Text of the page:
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WQXR Acquisition & Reception Problems

When the New York Times decided to sell WQXR, there was a possibility that New York City would lose its last remaining full-time classical music station. While we would love to have been able to afford to buy 96.3 and keep WQXR at its current place on the dial, it was simply too expensive a proposition. Fortunately, a three-way deal presented itself, which allowed us to achieve our long-held goal of finding another FM frequency for full-time music programming. The New York Times sold the rights to broadcast on 96.3 FM to Univision in exchange for 105.9 FM – formerly the home of Univision’s Latin music station WCAA – and $33.5 million. The New York Times simultaneously sold WNYC the vacated frequency 105.9, as well as the WQXR brand and equipment, for $11.5 million dollars.

Unfortunately, the terrestrial signal of 105.9 is not as powerful as the 96.3 FM signal – we expected 105.9 to reach 86% of the listeners who could hear 96.3 (this is due to our new B1 class of license). We know this is frustrating for many of our long-time listeners, but we are not able to change or “boost” the signal, as we are limited by the FCC’s terms of the license.

Our engineers are exploring opportunities to expand the 105.9 signal using repeaters and other technologies (repeaters and translators are essentially transmitters that allow a station to carry its broadcasts over a greater distance either on the same frequency as the main channel or other frequencies). 

In the meantime, though, we must work with what we have. If you are outside the new listening range, you might try listening to WQXR online at wqxr.org. This requires a high-speed internet connection and good speakers at home or at work. In the car or on-the-go it would require a hand-held mobile device like a Blackberry or an iPhone, but it entirely removes the question of signal range. We understand that listening to WQXR with a computer is not the aesthetic some listeners are looking for; therefore you might want to consider an Internet radio—a stand-alone device that can tune in thousands of free radio stations broadcast online. Internet radios come in traditional table top form and are also available as “tuner” style radios that plug into an existing hi-fi stereo system or speakers. Listening on an internet radio not only eliminates the entire problem of static and interference (since it is not broadcast over air waves), but also puts thousands of other stations across the globe at your fingertips. Tips on listening to our online stream can be found here: http://www.wqxr.org/#/audio/help/.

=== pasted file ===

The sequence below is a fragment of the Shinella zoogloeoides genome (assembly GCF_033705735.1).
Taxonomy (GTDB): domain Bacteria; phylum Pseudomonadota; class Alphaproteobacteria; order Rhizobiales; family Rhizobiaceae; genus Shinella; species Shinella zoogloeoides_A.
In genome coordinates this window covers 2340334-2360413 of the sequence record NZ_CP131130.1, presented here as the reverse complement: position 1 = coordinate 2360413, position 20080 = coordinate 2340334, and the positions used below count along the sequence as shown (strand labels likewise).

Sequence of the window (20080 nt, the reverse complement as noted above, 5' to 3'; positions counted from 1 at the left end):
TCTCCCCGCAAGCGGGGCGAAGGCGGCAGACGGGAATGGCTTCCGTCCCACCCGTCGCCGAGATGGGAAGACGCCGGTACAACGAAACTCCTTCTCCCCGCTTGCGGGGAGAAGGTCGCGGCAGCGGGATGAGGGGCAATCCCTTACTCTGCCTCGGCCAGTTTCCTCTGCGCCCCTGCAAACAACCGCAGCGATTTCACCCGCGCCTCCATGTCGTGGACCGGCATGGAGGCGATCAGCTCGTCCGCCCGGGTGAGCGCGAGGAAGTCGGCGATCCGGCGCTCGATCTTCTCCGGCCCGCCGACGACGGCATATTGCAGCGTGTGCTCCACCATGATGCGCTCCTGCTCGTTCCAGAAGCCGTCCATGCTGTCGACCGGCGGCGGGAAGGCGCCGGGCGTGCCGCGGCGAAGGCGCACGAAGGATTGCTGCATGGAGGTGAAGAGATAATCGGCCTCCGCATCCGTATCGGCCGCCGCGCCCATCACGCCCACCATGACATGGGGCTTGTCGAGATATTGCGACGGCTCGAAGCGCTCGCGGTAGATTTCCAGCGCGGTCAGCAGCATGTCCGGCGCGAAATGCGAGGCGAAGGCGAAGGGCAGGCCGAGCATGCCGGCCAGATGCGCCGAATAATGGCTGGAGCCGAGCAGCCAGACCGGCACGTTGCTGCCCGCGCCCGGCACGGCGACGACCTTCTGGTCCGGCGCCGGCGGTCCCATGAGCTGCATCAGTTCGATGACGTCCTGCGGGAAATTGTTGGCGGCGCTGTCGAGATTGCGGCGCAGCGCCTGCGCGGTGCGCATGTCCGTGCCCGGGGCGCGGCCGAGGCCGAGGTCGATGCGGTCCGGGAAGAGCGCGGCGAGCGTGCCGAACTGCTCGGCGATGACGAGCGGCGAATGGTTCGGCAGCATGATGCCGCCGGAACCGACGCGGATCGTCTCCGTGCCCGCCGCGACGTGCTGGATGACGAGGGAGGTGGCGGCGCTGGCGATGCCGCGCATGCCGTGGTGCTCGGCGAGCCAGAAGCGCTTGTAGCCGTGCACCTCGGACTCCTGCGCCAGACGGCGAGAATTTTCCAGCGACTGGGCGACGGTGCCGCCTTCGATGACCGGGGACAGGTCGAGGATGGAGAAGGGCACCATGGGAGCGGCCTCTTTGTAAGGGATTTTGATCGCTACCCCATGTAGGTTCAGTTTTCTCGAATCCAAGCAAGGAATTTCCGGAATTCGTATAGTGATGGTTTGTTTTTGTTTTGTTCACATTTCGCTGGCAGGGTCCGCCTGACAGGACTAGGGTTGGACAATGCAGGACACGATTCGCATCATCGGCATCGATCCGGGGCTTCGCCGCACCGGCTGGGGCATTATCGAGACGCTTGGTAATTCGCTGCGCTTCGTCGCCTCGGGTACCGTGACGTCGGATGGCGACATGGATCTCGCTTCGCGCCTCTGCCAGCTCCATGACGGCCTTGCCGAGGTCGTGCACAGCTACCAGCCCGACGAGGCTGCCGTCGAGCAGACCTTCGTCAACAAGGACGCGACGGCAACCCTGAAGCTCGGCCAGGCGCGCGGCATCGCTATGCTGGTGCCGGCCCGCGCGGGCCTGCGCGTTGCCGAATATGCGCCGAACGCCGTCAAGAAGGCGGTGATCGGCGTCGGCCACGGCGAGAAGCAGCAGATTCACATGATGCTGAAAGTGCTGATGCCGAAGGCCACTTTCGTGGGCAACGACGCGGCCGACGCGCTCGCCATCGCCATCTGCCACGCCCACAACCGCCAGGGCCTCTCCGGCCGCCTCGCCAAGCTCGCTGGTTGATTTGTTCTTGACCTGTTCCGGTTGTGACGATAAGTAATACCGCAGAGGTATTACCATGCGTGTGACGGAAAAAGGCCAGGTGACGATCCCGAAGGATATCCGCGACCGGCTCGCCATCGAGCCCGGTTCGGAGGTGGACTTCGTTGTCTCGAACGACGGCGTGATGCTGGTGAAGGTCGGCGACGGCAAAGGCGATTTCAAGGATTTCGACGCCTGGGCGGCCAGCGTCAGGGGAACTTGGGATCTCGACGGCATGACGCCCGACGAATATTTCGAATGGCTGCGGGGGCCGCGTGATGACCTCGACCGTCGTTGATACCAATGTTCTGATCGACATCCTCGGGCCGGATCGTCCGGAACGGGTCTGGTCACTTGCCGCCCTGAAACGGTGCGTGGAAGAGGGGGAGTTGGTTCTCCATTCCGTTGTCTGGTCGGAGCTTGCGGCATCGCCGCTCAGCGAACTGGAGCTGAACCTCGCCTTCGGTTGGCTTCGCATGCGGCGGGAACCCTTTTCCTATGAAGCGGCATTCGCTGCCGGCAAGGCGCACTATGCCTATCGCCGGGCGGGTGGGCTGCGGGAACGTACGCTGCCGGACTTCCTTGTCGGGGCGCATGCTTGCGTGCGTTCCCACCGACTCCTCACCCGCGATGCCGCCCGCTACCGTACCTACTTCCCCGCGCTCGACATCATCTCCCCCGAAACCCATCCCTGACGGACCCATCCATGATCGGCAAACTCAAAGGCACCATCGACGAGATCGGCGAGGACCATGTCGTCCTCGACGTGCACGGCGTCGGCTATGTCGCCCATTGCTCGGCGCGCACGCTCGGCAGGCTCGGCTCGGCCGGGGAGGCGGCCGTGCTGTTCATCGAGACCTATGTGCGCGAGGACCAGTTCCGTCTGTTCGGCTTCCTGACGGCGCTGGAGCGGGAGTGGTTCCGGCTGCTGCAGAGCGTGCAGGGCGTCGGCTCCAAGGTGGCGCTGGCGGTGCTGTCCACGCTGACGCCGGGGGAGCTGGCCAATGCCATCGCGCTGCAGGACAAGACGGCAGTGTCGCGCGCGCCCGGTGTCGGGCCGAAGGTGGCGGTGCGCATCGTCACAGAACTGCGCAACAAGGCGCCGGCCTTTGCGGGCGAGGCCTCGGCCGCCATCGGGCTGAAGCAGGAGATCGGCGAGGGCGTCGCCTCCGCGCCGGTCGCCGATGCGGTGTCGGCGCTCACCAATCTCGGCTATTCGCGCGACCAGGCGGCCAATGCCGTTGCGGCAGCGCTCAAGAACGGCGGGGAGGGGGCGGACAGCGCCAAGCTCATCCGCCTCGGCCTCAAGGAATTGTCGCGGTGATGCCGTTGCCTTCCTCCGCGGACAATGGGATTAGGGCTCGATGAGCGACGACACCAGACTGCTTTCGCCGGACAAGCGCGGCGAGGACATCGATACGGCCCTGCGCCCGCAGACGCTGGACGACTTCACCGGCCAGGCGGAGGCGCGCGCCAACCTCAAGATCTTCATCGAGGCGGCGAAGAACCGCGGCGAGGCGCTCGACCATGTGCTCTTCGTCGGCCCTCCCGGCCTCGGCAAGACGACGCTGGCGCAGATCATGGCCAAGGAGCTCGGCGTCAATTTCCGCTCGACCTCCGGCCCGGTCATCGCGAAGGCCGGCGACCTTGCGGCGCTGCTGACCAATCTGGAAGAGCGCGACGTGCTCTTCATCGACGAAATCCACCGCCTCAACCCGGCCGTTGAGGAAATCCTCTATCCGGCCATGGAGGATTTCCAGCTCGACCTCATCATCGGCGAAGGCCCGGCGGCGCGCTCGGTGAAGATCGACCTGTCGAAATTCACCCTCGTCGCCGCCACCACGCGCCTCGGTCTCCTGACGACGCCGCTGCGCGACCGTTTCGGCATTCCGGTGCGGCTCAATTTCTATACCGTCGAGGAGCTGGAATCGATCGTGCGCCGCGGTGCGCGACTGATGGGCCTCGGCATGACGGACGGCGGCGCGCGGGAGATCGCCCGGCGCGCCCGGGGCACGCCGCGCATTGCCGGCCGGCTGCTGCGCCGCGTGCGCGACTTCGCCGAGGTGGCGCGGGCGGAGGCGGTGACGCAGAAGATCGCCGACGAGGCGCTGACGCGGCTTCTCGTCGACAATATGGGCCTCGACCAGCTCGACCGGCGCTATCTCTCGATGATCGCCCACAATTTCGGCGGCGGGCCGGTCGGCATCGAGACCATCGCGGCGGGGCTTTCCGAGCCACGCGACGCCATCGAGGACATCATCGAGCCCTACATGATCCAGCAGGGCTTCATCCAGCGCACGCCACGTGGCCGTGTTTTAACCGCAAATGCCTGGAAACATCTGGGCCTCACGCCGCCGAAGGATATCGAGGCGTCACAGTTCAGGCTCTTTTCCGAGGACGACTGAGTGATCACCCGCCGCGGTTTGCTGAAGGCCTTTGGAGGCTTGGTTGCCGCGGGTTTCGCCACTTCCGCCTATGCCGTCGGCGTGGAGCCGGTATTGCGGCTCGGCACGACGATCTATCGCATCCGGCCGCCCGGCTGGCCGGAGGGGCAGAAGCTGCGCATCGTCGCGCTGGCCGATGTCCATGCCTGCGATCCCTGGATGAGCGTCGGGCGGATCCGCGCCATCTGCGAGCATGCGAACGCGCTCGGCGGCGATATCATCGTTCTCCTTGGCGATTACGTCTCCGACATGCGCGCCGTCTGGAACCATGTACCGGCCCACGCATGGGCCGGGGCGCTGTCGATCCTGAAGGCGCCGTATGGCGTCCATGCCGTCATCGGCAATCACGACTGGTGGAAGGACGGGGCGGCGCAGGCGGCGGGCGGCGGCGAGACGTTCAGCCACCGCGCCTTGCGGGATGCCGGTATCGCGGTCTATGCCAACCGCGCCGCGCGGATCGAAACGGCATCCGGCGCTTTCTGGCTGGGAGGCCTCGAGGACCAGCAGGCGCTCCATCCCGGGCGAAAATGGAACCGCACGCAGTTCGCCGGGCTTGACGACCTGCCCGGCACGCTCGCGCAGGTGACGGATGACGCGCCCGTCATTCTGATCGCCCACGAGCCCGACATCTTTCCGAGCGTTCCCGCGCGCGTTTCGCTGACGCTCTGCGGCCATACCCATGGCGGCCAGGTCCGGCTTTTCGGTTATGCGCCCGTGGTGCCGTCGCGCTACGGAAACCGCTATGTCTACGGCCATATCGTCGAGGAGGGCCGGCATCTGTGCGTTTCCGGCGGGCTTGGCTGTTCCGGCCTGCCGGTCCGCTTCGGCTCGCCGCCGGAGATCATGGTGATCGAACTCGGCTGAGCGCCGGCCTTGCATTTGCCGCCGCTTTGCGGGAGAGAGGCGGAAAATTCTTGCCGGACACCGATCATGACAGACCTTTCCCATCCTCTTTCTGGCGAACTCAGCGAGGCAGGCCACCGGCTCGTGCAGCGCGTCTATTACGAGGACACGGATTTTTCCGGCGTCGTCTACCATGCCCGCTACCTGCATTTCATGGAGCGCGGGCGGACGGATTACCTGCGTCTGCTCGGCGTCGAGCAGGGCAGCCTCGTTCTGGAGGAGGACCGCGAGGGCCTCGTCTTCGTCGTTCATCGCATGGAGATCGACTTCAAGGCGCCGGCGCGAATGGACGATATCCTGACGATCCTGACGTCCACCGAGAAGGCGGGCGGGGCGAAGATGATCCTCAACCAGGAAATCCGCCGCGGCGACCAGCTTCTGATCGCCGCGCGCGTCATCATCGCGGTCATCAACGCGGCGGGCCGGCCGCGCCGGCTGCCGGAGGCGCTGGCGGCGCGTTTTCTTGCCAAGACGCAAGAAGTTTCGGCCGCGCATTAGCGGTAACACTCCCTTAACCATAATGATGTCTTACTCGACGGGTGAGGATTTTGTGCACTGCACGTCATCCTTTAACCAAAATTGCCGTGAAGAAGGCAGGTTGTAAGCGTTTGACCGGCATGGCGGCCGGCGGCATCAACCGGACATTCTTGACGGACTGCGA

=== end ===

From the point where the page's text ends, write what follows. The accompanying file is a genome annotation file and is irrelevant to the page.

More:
If you have no problem receiving 93.9 FM clearly, you may be able to tune into our HD broadcasts. Tuning into the HD signal would require an upgrade to an HD radio. (Most models allow you to also tune into analog AM and FM signals, as well.) Digital radio provides a clearer sound than analog radio, and it helps cut down on static cause by multi-path distortion – that echo sound or static that sometimes occurs if reception is faltering (this can be especially common in metropolitan areas). HD radios are available in car, hand-held, and table-top models. You can also purchase HD tuners that plug into existing home stereo and speaker systems. To listen to WQXR, you would tune to the HD 2 channel on 93.9 FM. For more information on HD radio, please visit this link: http://hdradio.com/what-is-hd-radio.

More information about tuning in with an internet or HD radio can be found on our website at http://www.wqxr.org/#/audio/hd_internet/.

We hope that these suggestions prove useful to you, and please don’t hesitate to contact us here with any further concerns.

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